Yes, you read it right. I took the liberty to adapt Daft Punk’s song title to talk about code review. As I write this, I’m wondering if it is going to pass the thorough examination of the chief editor, but I like how the title sounds (and it really describes how a Pull Request should be). And you see, even this harmless piece of text is going over a
rvesoin revision process before you can have the chance to be struck by my insights, so why shouldn’t we do the same with our code?
Code review is the process of having a peer developer reading your code after it’s done or during development time (pair-programming). The main goals are to find overlooked mistakes, guarantee the maintenance of the code style guidelines and discover more elegant ways to solve the same problem, taking into account scalability and performance, for instance. The result is software with better quality and wider involvement of the development team. Having your code inspected by someone else has many positive impacts:
- Find errors, possible vulnerabilities and under-performing code before it reaches the final user (or even before it reaches QA, depending on your process).
- Spread knowledge among all participants, making sure there are at least two people that know what’s going on with that chunk of code.
- Encourage constructive discussion with other developers: when people dive deeper into the code as a group, they tend to write better code as a group.
- Distribute responsibility and ownership. This way, nobody has to feel the pressure of failure on their own and everybody takes credit when it succeeds.
- It’s an excellent way for junior developers to learn with more seasoned professionals.
Despite all these advantages, a lot of developers still shiver when they are assigned to a Pull Request. Code review is many times taken as unnecessary, inefficient and deadly boring. Don’t get me wrong: I understand this is sometimes the case. What I want to point out is that the problem usually isn’t the code review itself, but the process involved. Picture the following scenario:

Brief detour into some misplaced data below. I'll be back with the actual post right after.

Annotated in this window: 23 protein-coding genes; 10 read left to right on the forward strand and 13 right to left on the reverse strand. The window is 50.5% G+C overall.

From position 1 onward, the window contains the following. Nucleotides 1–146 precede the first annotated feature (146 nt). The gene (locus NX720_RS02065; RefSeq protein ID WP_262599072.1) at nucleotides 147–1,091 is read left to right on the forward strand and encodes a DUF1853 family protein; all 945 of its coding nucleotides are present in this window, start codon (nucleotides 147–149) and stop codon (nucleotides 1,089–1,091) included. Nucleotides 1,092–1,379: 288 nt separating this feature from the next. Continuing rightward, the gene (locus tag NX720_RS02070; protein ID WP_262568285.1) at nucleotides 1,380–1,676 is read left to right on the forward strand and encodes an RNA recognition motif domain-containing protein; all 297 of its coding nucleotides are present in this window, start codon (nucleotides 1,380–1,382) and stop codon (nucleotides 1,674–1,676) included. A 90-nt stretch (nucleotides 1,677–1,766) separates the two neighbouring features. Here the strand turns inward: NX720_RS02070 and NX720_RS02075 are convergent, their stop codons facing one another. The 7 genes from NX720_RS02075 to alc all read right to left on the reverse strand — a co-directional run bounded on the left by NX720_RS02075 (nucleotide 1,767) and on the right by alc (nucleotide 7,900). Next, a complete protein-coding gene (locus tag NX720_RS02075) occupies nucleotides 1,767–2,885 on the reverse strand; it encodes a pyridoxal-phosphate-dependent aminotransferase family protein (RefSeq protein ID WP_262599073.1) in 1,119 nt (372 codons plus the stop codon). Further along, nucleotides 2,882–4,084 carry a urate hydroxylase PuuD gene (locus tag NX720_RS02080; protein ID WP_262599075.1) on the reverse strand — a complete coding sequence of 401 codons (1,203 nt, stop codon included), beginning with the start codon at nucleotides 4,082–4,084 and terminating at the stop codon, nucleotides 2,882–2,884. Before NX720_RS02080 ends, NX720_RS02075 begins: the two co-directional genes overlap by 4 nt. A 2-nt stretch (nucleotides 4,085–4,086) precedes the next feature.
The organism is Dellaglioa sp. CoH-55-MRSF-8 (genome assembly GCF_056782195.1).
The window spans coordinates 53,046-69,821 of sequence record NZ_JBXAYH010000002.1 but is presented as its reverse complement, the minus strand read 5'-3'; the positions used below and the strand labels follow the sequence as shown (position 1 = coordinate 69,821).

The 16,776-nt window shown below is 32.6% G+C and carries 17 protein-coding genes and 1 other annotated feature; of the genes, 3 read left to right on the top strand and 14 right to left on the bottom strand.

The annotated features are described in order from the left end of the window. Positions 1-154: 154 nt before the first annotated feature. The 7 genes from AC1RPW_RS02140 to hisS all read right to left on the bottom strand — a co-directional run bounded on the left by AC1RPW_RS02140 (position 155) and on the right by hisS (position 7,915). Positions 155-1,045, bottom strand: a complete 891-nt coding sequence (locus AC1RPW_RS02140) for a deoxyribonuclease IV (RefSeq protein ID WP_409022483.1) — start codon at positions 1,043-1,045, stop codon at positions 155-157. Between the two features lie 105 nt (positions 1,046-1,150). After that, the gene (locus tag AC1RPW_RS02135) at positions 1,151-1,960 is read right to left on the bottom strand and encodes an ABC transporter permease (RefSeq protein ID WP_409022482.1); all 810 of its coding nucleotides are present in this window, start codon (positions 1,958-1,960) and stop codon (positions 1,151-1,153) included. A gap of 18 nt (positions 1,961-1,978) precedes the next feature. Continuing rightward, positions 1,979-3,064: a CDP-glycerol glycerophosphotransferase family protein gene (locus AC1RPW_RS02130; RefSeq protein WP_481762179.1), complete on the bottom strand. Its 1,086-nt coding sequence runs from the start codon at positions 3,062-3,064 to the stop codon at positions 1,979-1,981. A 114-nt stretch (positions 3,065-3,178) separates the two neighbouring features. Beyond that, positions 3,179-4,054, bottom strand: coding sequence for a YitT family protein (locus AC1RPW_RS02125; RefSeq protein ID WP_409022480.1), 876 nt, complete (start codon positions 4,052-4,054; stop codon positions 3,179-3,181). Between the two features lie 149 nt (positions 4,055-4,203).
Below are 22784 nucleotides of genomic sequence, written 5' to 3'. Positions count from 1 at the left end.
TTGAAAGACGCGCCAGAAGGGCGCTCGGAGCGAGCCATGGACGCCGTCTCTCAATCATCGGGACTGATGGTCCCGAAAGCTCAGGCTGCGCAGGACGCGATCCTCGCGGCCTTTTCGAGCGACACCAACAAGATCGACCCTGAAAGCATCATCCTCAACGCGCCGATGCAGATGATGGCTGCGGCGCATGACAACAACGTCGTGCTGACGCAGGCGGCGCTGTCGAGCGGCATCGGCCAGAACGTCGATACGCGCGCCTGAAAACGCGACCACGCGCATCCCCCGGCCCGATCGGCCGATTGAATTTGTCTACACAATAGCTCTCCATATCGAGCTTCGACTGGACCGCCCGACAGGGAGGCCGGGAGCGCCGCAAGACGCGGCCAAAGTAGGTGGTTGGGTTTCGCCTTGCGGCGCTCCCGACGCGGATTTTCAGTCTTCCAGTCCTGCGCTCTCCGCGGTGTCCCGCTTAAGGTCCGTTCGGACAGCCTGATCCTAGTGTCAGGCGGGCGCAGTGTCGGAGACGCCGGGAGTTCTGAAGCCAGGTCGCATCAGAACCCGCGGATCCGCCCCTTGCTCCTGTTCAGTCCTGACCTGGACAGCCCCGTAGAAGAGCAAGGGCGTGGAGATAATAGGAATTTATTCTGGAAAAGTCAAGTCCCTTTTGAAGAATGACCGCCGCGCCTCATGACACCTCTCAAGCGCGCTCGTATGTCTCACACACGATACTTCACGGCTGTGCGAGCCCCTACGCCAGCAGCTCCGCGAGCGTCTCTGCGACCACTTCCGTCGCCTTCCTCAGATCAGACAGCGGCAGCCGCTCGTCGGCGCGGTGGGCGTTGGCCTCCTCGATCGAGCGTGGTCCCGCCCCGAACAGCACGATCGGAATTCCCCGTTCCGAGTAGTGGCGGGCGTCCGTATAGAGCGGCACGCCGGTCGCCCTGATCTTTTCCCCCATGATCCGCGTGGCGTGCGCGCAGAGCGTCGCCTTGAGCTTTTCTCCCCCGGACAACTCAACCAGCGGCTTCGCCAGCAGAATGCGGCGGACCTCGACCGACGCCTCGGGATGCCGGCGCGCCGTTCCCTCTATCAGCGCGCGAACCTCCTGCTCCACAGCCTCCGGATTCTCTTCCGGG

You see a new Pull Request assigned to you. At first, you have no idea what’s it all about. The title reads: “Improvements and refactor”. You click on the link and see an ocean of green and red marks: four thousand additions, a thousand deletions. You don’t freak out, start full gas: “comment it, scroll it, improve it, code it” (read with robotic voice). Soon you are bored, comments are less and less frequent, and the code review loses its purpose.
This is not because the revision process doesn’t work at all, it’s simply because it’s being done the wrong way. Here are some principles we try to follow at our best here at Cheesecake Labs to improve code review quality:
- Keep your PR focused on its goal: if you just want to fix a typo, that’s all you’re going to do. Don’t take the chance to do small refactorings here and there, they are a big source of distraction for those reviewing your code.
- Write meaningful commit messages and PR titles: give people some context on what are you trying to achieve with your code.
- Try your best to keep it under 500 lines between additions and deletions: less lines of code means less time reviewing it (and a more concentrated reviewer as a result).
- Use linting and automated tests: the reviewer shouldn’t waste time with what the computer could have done.
- Keep related code as close as possible: if two files have related code – let’s say the view and the controller – save them close to each other, in the same directory if possible. This way they are going to appear one right after the other on the code diff.
- Keep the trailing comma in multiline literals (arrays, objects, dictionaries): it may sound small, but it can save a considerable amount of time with merge conflicts. As a plus, it appears as a one-line change on versioning diff, instead of two.
- Follow a code style pattern: our brain is trained to understand patterns. If you always structure imports, docstrings, breaks and naming the same way, your code will be less tiring and easier to read.
- Last but not least: don’t take things personally. Unless someone is really rude with comments, everything is annotated to improve the product’s overall quality. You can still be friends and have a beer together later.
Here at Cheesecake Labs we take code review as a core part of our culture. We use it to have awesome conversations among devs, learn new technologies with more experienced peers, let others know how we solve problems and most importantly: deliver great software as a team.
By the way, want to learn Pull Request submission best practices? Check out this post that my friend Iacami wrote about it: Git Etiquette: Submitting a Pull Request.
Cover Image: Adapted from “Daft Punk by Shaun Laakso”. Creative Commons Attribution-NonCommercial 4.0